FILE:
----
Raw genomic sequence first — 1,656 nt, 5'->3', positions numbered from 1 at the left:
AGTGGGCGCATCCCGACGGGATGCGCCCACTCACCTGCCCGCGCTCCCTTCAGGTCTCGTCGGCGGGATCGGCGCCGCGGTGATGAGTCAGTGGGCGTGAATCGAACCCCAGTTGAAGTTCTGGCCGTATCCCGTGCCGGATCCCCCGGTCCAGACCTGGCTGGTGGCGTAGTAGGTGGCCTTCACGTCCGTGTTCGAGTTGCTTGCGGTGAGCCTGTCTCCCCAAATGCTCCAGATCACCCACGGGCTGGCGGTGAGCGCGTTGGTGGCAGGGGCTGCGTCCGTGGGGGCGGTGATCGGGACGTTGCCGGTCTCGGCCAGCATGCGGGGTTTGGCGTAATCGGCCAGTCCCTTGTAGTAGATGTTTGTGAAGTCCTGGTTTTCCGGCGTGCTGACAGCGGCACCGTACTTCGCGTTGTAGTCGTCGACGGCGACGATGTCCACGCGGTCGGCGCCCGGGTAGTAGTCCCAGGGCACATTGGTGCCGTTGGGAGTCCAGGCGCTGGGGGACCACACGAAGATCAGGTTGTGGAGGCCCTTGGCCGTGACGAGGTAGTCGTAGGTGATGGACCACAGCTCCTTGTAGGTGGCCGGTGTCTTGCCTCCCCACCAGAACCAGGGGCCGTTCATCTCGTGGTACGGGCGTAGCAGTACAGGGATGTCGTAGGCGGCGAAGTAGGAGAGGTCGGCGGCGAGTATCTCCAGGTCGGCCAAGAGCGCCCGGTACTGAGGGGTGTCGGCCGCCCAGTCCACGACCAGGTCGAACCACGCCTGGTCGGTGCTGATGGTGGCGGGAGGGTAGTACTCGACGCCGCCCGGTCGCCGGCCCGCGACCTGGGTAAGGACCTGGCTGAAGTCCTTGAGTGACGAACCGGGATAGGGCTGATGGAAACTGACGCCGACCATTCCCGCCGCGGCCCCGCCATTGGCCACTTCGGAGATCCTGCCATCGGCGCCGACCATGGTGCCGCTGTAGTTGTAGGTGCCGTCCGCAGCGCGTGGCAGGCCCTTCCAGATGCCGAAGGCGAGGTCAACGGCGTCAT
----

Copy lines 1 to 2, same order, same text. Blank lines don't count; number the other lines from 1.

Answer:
Raw genomic sequence first — 1,656 nt, 5'->3', positions numbered from 1 at the left:
AGTGGGCGCATCCCGACGGGATGCGCCCACTCACCTGCCCGCGCTCCCTTCAGGTCTCGTCGGCGGGATCGGCGCCGCGGTGATGAGTCAGTGGGCGTGAATCGAACCCCAGTTGAAGTTCTGGCCGTATCCCGTGCCGGATCCCCCGGTCCAGACCTGGCTGGTGGCGTAGTAGGTGGCCTTCACGTCCGTGTTCGAGTTGCTTGCGGTGAGCCTGTCTCCCCAAATGCTCCAGATCACCCACGGGCTGGCGGTGAGCGCGTTGGTGGCAGGGGCTGCGTCCGTGGGGGCGGTGATCGGGACGTTGCCGGTCTCGGCCAGCATGCGGGGTTTGGCGTAATCGGCCAGTCCCTTGTAGTAGATGTTTGTGAAGTCCTGGTTTTCCGGCGTGCTGACAGCGGCACCGTACTTCGCGTTGTAGTCGTCGACGGCGACGATGTCCACGCGGTCGGCGCCCGGGTAGTAGTCCCAGGGCACATTGGTGCCGTTGGGAGTCCAGGCGCTGGGGGACCACACGAAGATCAGGTTGTGGAGGCCCTTGGCCGTGACGAGGTAGTCGTAGGTGATGGACCACAGCTCCTTGTAGGTGGCCGGTGTCTTGCCTCCCCACCAGAACCAGGGGCCGTTCATCTCGTGGTACGGGCGTAGCAGTACAGGGATGTCGTAGGCGGCGAAGTAGGAGAGGTCGGCGGCGAGTATCTCCAGGTCGGCCAAGAGCGCCCGGTACTGAGGGGTGTCGGCCGCCCAGTCCACGACCAGGTCGAACCACGCCTGGTCGGTGCTGATGGTGGCGGGAGGGTAGTACTCGACGCCGCCCGGTCGCCGGCCCGCGACCTGGGTAAGGACCTGGCTGAAGTCCTTGAGTGACGAACCGGGATAGGGCTGATGGAAACTGACGCCGACCATTCCCGCCGCGGCCCCGCCATTGGCCACTTCGGAGATCCTGCCATCGGCGCCGACCATGGTGCCGCTGTAGTTGTAGGTGCCGTCCGCAGCGCGTGGCAGGCCCTTCCAGATGCCGAAGGCGAGGTCAACGGCGTCAT